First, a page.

Two upcoming steps in the city’s quest to improve diversity, equity, and inclusion include forming a discussion group made up of city staff and at least two local groups about how Piedmont can best “own its history” — one that includes ugly racially driven episodes and policies — and convening a panel to talk with local real estate agents about presenting Piedmont as a welcoming and affirmative community.
These actions were part of a verbal report to the City Council Tuesday night by City Administrator Sara Lillevand that summed up assorted actions taken since August 2020 when the City Council approved a formal repudiation of racism and committed to an ongoing effort to own the city’s past.
Lillevand said the small group of city employees will meet with members of the Piedmont Racial Equity Campaign and the Piedmont Anti-Racism and Diversity Committee to consider ways the city could take ownership of some of the city’s darker moments. The City Council would ultimately approve whatever steps it deems appropriate.
Among those dark moments was “redlining,” the practice of refusing to grant loans to certain people — typically non-white minorities — that effectively blocked them from buying homes in certain neighborhoods, or even entire cities, like Piedmont.
Perhaps the most infamous stain on Piedmont’s history happened 98 years ago, when Sidney Dearing and his family — acknowledged as Piedmont’s first Black homeowners — were forced to sell their Wildwood Avenue house to the city in 1924 after he and his family were mercilessly harassed and threatened, including by the city’s police chief at the time. Lillevand said this week that a plan to issue a formal apology to the Dearing family, and a formal acknowledgement of the city’s behavior surrounding the Dearings, are in the works.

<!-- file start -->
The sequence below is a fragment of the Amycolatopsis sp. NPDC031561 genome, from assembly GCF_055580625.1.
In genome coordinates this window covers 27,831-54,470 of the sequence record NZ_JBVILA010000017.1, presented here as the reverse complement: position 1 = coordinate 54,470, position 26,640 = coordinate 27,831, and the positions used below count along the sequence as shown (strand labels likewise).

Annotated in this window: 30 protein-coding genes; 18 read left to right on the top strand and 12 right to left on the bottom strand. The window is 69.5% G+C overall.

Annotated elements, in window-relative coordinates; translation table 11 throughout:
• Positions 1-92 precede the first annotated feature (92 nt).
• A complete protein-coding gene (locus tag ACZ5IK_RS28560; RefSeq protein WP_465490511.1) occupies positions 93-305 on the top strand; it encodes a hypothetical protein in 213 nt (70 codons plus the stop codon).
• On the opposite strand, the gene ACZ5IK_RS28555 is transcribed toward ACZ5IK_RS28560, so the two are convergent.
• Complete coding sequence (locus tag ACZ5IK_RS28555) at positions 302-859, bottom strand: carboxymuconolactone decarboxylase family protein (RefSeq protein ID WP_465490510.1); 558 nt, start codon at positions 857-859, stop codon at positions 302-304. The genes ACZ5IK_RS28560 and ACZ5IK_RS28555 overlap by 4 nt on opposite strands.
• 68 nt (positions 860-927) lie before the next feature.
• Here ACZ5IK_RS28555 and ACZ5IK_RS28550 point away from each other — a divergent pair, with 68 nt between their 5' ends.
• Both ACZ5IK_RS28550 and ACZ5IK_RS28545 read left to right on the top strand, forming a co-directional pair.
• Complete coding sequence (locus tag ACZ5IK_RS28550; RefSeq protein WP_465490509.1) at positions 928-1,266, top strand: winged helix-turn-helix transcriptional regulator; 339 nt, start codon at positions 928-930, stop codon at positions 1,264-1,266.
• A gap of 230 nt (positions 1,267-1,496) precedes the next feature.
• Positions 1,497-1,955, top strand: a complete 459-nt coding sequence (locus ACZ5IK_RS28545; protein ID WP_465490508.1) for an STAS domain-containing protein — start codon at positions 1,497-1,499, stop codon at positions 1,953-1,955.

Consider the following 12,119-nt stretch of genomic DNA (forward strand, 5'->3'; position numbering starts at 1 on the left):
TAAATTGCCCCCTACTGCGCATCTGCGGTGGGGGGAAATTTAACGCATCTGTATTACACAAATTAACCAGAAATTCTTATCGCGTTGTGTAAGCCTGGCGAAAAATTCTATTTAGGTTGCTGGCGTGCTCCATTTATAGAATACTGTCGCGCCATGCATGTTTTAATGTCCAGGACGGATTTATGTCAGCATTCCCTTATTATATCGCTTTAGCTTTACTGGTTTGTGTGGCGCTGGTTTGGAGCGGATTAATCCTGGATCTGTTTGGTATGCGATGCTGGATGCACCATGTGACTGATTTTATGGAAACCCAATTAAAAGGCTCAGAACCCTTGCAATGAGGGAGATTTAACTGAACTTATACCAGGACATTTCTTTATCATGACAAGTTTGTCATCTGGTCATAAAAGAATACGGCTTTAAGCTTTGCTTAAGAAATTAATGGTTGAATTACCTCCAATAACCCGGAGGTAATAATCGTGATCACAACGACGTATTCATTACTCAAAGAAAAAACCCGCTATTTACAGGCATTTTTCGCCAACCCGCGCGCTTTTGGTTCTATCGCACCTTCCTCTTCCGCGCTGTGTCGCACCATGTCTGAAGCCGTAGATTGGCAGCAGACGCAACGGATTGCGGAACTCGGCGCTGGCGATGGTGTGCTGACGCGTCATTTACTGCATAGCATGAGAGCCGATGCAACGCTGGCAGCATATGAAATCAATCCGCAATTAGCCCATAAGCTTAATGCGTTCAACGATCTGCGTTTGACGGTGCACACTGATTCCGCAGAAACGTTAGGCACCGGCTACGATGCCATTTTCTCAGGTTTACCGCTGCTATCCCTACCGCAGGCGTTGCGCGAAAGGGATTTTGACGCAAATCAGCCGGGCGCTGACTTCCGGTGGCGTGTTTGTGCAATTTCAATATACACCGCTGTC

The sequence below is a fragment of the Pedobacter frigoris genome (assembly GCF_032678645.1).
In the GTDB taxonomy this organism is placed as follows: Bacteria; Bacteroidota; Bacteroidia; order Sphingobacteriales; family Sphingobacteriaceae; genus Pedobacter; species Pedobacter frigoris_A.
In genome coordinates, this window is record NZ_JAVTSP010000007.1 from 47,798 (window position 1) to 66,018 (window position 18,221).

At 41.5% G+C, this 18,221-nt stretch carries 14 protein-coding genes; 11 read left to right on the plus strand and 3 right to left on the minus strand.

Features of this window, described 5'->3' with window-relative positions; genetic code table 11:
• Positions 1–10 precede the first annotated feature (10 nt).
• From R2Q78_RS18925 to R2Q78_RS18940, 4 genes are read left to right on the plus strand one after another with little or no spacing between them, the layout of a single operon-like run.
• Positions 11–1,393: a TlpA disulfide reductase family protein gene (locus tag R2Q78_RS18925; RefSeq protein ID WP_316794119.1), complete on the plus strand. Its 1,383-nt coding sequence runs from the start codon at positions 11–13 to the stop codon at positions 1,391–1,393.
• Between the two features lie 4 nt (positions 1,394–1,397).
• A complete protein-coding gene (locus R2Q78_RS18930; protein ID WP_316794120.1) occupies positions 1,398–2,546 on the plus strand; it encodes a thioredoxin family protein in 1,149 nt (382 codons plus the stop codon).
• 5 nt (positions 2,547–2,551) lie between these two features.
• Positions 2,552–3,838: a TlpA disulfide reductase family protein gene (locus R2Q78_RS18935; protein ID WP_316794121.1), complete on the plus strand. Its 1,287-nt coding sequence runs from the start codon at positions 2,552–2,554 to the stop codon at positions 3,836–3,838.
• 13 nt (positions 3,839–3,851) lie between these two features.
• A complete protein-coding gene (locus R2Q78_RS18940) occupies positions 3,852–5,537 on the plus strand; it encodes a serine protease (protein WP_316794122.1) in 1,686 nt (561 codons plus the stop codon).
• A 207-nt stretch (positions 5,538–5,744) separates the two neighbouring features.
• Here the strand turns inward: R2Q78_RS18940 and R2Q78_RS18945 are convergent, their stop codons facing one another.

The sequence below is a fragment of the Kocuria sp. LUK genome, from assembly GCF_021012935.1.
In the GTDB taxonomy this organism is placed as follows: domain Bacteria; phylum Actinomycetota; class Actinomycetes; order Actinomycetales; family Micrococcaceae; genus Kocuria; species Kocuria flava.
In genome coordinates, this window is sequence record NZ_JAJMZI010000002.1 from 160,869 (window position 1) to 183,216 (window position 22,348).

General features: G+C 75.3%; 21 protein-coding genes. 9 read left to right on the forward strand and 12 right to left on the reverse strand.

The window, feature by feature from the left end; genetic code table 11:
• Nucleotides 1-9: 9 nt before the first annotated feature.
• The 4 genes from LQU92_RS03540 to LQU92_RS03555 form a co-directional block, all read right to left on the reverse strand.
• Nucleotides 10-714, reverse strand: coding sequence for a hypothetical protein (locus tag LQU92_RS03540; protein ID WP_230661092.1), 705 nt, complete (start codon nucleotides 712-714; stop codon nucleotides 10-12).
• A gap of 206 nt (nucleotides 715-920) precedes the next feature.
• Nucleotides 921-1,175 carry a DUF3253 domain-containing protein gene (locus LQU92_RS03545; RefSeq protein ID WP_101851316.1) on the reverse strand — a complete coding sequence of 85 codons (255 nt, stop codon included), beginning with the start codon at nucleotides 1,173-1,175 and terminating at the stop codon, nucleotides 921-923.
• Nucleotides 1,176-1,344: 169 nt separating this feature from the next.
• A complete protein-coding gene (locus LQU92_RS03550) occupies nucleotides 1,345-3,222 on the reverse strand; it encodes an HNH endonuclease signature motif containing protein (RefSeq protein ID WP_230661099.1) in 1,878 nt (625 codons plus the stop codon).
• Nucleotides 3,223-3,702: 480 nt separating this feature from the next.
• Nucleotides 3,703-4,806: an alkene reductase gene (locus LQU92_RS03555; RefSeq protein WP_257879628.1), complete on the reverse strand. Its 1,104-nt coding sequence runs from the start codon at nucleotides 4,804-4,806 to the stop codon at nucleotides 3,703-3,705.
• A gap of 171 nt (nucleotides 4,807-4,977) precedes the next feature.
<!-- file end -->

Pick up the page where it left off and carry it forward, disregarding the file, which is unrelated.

Lillevand said she hopes to convene, perhaps in April, a panel of real estate professionals and others about affirming Piedmont as a welcoming and inclusive community. Such a panel would be moderated by Carol Galante, founder and advisor of the Terner Center for Housing Innovation at UC Berkeley.
Lillevand also talked about progress Piedmont is making in “looking at everything we do, day in and day out, with a conscious intent to examine how and where racism may be at play in our city government systems.” The broad-brush approach to that, she said, is for the city to look at every action its employees take through the lens of equity and inclusion. That, she and police Chief Jeremy Bowers said, includes:
- Training police officers have received (starting in 2014) to recognize implicit bias in their actions. It will soon include results of a study by professors at the University of Texas, San Antonio of the calls for service Piedmont police officers have gotten over the past five years for how often the police get “bias-based” calls for service from the public that aren’t tied to a specific criminal behavior;
- Anti-racism training for City Council members and likely members of various city committees and commissions;
- Continuing work on the city’s sixth update of its Housing Element, which will incorporate a mandate for the city to accommodate 587 new housing units by 2031. City leaders have pledged to make as many of those new residences as possible available for a wide variety of tenants.
New City Council member Jennifer Long, a leader with both the Piedmont Racial Equity Campaign and the Piedmont Anti-Racism and Diversity Committee, said she is “heartened and encouraged” by this work. She asked whether Piedmont could benefit by joining the Government Alliance on Race and Equity, a national network of government agencies working to achieve racial equity. Lillevand said she earlier had thought Piedmont might be too small to benefit from this, but this week told the Council that may not indeed be the case after all.